The researchers now use the CIE color difference andsRMS as the evaluation indices to estimate chromaticity and spectral differences in statistical parameters at same time. This method uses a number of indicators to take into account both the differentia of chromaticity and spectral distribution. But these indices are only logical repetition because the chromaticity is the reflection of the spectral parameters, and difficult to draw the constant conclusion definitely. Prof. Li proposed the spectral matching skewness index to evaluate the Spectral matching of two spectral vectors, which solved the problem of quantitative evaluation of spectral estimation accuracy of natural spectrum matching and multispectral camera. But it cannot be considered as the difference of two color spectra based on perception of these colors[7]. However, due to the diversity and complexity of color reproduction, there is no simple and intuitive evaluation method now which could take into account the difference of chroma and spectrum at the same time.

This paper proposes a calculation method to evaluate the spectral similar of the reconstruction spectral color and actual spectral color with one index, which could present both the chromatic differences and spectral differences based on human perception.

1 Theory

According to the characteristics of human visual system, the weighted matrix of human visual color matching function is used to weigh the spectral evaluation metric.

1.1 Weighted Matrix

In order to quantify the color perception, W. D. Wright and J. Guild did a large number of color vision experiments, and summarized a set of RGB data to matchequal energy visible-spectrum, which is on behalf of the average human color visual characters, and is the CIE1931 standard color observer CIE1931 color matching function[9, 10, 11]. The CIE 1931 standard color observer matching function is applied to 2-degreecentral visual observation conditions (field of view in the range of 1-degree to 4-degree), which is the main function of cone cell of fovea, and presents the precise color perception. Then we constructed a weighted matrix according to the color matching function[13].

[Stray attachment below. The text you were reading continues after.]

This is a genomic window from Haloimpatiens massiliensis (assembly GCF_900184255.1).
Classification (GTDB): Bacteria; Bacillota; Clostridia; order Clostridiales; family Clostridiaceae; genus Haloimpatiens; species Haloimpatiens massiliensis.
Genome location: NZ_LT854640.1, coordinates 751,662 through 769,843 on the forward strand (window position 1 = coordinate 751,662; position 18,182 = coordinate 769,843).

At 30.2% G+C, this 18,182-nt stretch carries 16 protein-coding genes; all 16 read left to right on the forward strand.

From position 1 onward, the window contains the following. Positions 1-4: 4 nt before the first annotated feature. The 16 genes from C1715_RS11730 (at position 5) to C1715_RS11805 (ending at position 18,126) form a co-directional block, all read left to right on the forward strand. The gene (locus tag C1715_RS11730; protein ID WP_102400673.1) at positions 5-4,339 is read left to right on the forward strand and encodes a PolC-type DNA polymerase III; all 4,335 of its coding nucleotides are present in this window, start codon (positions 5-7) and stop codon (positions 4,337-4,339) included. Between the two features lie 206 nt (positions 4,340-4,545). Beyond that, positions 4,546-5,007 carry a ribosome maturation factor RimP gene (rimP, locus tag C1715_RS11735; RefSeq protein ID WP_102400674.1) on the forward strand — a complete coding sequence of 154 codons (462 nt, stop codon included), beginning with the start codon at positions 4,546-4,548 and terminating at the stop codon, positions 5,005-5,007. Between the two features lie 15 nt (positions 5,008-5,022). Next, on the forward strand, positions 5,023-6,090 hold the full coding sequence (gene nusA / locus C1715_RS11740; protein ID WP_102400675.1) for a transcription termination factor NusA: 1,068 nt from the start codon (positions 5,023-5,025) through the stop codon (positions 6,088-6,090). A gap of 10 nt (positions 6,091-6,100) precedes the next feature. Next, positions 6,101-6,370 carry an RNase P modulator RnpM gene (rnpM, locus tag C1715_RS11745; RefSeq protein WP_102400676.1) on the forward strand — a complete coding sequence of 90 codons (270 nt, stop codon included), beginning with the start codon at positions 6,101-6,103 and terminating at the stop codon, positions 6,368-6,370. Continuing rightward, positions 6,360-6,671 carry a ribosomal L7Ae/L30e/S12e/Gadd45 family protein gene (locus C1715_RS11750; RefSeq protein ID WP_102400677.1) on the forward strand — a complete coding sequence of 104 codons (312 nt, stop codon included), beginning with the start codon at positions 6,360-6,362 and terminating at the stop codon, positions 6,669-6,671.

If there is a spectral color matrix r, which describes m pieces of color samples and spectral n-dimensional, is expressed as r1, r2, …, rm. Therefore, the tristimulus of color (Γ ) can be expressed as a vector in Eq.(1)[12], where E is lighting source vector shown in Eq.(2), A is color matching function vector shown in Eq.(3), k is the coefficient of lightness normalization.

$Γ=kATEri(1)E=e1…0︙⋱︙0…en(2)A=x̅1y̅1z̅1………x̅ny̅nz̅n(3)$

Defined a matrix (Λ ) as Λ T=ATE, which defined as the weighted color matching function (A) with lighting source (E). The matrix Λ is a 3× n matric and presents the adjusting of human perception in given light source.

Then Eq. (1) could be changed as Eq. (4).

$Γ=ΛTsi(4)$

Multiplying Λ (Λ TΛ )-1 to Eq. (4), Vector Γ could be get as Eq.(5).

$Λ(ΛTΛ)-1Γ=Λ(ΛTΛ)-1ΛTsi(5)$

Suppose

$R=Λ(ΛTΛ)-1ΛT(6)$

Then the color spectral data could be divided to basic spectral reflectance (eλ ) and metamerism stimulation black (Bλ ), shown in Eq.(7) and Eq.(8). That means the spectral energy distribution of any color stimulus is composed of a basic color stimulus and a metamerism spectrum black stimulation.

$eλ=Rri(7)Bλ=(I-R)ri(8)$

The tristimulus value of the color is determined by the basic color stimulus because the tristimulation of the metamerismblack spectrum is zero. So we define the diagonal matrix of R-matric as weighted matrix w(λ ), shown in Eq. (9). The color matching function and weighted matrix are shown in Figure 1.